It may seem like old news to geeks, but average folks still don’t know much about RSS feeds. Today’s column talks about how that will change quickly now that Microsoft has added feed technology to Internet Explorer 7, the new browser it released last week.
Here are some links to sources I used in my column and to sites where you can download free software — including IE7 — to handle feeds:
Microsoft’s Internet Explorer page is here.
An angle I considered exploring in the column is how the feed technology in IE7 is PC-based. That’s where the browser runs, of course, but it also downloads and stores feeds and summaries on the PC so they can be read offline.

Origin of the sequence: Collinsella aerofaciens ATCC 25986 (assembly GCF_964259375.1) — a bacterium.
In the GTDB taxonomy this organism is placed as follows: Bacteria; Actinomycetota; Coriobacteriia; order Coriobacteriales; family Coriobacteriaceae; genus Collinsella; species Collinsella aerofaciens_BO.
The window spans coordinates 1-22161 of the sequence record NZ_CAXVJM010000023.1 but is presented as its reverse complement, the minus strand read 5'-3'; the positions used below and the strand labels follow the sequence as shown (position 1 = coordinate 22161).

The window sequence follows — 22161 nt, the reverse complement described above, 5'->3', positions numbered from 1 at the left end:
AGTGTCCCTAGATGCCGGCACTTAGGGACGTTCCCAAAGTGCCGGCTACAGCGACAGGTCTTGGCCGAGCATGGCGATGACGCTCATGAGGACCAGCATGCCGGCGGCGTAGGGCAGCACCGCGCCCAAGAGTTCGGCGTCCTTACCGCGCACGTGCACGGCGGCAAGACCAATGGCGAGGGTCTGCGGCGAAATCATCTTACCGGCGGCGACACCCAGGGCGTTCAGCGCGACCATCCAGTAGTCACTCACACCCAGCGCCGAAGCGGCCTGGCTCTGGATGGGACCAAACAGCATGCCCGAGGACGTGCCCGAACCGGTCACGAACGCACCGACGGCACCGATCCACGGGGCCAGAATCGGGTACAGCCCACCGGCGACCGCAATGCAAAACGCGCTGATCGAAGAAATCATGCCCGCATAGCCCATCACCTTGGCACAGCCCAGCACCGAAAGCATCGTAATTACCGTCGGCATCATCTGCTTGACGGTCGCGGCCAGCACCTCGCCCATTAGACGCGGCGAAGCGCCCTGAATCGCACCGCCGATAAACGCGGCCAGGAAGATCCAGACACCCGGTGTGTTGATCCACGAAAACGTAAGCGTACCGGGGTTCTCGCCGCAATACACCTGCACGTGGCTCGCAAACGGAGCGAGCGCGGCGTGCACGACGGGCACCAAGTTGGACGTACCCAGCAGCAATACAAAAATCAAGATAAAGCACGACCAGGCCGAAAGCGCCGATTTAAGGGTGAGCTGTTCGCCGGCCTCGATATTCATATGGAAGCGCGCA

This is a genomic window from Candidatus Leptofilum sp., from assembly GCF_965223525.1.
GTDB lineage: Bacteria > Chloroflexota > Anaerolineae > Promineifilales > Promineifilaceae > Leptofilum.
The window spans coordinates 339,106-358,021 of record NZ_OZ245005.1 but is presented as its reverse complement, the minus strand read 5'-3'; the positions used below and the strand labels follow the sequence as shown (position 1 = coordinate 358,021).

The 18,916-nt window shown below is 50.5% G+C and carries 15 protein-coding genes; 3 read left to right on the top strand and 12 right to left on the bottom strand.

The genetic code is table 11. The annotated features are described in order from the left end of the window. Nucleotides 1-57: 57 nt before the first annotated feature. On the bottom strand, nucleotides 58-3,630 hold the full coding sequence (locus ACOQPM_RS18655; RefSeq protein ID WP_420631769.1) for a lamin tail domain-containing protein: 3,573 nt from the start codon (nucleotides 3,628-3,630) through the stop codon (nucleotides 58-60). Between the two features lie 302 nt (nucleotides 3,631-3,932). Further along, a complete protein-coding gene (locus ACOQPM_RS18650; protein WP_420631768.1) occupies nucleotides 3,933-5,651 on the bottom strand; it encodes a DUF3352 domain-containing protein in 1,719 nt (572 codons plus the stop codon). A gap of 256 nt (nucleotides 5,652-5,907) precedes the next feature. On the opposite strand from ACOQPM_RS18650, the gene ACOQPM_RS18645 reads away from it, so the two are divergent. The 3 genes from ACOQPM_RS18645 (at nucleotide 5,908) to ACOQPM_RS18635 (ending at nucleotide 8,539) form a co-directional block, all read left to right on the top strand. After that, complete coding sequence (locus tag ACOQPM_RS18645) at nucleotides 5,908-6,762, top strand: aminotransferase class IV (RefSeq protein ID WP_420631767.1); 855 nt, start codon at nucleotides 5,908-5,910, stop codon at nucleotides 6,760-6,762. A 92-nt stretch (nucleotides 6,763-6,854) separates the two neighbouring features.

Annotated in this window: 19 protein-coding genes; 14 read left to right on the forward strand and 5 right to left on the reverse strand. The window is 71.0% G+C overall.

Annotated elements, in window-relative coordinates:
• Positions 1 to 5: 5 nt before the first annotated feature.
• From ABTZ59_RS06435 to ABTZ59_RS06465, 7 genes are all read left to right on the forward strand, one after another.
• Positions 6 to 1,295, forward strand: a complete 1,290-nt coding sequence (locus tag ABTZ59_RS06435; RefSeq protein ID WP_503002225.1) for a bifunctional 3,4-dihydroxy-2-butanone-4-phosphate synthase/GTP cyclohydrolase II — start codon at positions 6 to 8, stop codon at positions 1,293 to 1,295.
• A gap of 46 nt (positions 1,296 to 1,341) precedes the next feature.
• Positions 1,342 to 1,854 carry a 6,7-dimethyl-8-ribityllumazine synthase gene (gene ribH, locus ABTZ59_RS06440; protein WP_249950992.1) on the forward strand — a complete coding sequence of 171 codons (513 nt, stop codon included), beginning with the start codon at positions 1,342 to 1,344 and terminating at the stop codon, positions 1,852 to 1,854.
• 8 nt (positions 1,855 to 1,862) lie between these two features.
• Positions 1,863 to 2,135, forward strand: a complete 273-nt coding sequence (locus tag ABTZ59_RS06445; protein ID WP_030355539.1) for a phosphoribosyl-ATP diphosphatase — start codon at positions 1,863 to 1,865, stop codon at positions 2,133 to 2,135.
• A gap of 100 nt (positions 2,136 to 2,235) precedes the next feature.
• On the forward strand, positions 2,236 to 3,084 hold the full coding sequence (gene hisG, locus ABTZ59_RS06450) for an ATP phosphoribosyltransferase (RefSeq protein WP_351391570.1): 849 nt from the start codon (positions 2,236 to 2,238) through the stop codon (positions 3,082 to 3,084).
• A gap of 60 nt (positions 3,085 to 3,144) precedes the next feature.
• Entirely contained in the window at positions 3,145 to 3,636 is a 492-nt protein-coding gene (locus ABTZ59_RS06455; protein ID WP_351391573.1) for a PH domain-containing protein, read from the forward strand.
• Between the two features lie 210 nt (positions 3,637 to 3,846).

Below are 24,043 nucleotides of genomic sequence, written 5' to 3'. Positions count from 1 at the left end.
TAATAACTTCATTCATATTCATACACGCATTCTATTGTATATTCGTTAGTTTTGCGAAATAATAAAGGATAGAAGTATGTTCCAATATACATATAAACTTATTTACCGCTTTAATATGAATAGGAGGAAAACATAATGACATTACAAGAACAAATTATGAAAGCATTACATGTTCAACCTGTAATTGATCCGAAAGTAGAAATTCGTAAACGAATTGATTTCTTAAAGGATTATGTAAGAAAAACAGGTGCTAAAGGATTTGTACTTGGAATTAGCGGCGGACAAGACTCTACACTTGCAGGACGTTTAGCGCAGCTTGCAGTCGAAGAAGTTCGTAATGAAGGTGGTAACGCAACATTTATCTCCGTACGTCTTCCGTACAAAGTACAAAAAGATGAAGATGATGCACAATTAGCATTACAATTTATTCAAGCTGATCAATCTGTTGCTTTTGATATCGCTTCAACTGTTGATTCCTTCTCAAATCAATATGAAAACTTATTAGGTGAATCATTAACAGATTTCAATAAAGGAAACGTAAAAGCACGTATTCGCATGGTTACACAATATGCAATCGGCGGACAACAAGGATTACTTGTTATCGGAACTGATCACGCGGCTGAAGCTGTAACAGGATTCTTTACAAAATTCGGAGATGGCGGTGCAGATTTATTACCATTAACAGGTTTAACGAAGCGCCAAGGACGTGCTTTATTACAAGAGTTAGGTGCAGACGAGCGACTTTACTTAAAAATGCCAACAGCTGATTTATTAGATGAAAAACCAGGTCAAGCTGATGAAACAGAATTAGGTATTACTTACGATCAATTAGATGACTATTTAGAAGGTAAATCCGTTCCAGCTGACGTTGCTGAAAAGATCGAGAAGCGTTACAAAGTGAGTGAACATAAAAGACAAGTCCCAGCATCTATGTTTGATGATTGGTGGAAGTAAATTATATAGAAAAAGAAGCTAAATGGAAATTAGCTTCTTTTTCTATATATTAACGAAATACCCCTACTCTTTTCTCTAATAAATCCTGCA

Other feed platforms operate as Web services where you subscribe and read items online.
There’s also a new category of feed-handling sites emerging that I think of as personal Web portals. These are sites such as Netvibes, where you can assemble a collection of feeds and links, customize the appearance, read your e-mail inbox and use the site as your home page.
If you’re interested in the views of the people quoted in the column, Scott Hanselman has a great blog geared to software developers and Jakob Nielsen shares his views at this Web site, which also has information about his conference this week in Seattle.